Handyman Dan Blog


I noticed recently that about 80% of the units in the complex do NOT have their porch-lights turned on at night.  This is no doubt because it costs money to leave lights on, so many of us turn off ANY lights we are not currently using.  The problem is that when people are allowed to lurk in front of our homes in the dark, our neighborhood is not secure.  Also, if you are coming home late at night and fumbling with keys, you and your home are vulnerable if there is no porch light on.

LEAVE THE PORCH LIGHT ON!  For about 20% of our neighbors, their solution is just to leave their lights on at all times.  The problem with this is that there is a cost.  Assuming a 60 watt bulb (the maximum our old fixtures could use) and 730 hours a month, a bulb running all the time uses about 43.8 Kw (kilowatt hours) of energy (60 x 730 / 1000).  In Arizona, it costs us about 7-10 cents per Kw depending on the time of day and the plan you are on (night-time is much lower on some plans).  Assuming 10 cents, therefore, it costs us about $4.38 per month for the added security of leaving the lights on ALL of the time, not a bad investment in personal security.

SECURITY & ENERGY MINDED ALTERNATIVE: Many people in the community have one of the new porch light fixtures installed starting with the 2011 rehab, which has TWO significant benefits over the old fixture.  First, the new fixture can handle 100 watt bulbs for increased porch security, and second, the new fixture has room to install photocell light sensor bulb adapter.  By installing a 100 watt CFL bulb and a light sensor, we aren't wasting energy during the daylight hours and we are getting nearly twice the brightness as a 60 watt bulb for a third of the cost (100 watt CFL bulbs only use 23-26 watts).   Assuming that the light is now on for only 300 hours in the summer and 400 in the winter, a 100 watt CFL bulb will cost between 60 and 80 cents per month to operate at night-time only.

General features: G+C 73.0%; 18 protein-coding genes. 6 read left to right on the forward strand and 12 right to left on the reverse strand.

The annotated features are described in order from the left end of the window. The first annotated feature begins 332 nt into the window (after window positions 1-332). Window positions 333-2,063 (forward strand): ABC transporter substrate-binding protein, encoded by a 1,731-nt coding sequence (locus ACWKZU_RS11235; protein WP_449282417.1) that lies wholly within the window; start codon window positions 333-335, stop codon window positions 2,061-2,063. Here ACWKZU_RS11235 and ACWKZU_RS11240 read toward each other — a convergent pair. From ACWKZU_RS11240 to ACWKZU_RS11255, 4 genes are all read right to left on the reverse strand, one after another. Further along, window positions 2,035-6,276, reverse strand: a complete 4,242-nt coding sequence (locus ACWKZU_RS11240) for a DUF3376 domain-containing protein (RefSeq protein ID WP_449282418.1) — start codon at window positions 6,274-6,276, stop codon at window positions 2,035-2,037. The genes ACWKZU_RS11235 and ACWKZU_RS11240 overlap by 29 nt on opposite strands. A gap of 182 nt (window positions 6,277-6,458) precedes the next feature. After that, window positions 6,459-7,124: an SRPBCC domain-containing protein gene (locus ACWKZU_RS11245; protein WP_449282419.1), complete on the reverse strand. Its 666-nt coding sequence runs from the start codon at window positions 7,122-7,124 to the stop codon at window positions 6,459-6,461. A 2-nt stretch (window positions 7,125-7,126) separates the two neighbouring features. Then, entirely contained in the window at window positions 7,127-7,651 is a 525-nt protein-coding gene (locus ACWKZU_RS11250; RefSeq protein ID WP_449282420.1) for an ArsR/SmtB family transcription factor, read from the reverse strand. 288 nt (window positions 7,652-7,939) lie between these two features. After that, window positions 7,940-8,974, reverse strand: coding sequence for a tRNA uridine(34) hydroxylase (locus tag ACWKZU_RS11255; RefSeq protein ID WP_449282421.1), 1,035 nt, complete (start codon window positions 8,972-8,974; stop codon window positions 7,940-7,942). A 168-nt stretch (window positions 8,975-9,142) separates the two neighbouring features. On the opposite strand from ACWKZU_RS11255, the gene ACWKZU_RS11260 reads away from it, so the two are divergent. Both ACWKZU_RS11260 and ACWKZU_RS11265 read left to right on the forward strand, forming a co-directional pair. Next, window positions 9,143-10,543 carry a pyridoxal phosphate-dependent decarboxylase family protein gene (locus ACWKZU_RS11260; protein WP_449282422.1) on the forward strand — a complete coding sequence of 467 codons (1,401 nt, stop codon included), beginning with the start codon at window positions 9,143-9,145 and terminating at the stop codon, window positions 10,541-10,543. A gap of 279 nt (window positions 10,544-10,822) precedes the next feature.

WHERE TO BUY A PHOTOCELL LIGHT SENSOR BULB ADAPTER: All home stores provide them, but be careful about adapters that cost less than $5, because they typically do not work with CFL bulbs.  There are some $5 units that do seem to work with CFL bulbs, although they have mixed reviews, may not work on cloudy days.  Below are a couple of links to buy the $5 Ameritac Outdoor Dusk to Dawn Bulb Adapter:

My favorite bulb adapter, however, is the Westek Flashing adapter, which I use to let the Pizza man know where to find me.  In addition to turning the porch light on automatically at dusk, you just flip the switch a couple of times, and the light starts blinking for about 20 minutes, making it really easy for anyone to find your house.  If you buy three of these $8 beauties on amazon, shipping is free:

Additionally, you will need to buy a CFL bulb, but the good news is that APS, our local energy company, currently subsidizes the purchase of CFL bulbs, and they are ultra-cheap in Arizona, so a 100 watt CFL bulb generally costs under a dollar at most major stores that work with APS (Costco is probably the least expensive place to buy them).

RETURN ON INVESTMENT: For people who currently leave their lights on, the good news is that even if the cost of the bulb and photocell adapter come up to $10, you will pay for that in about two months.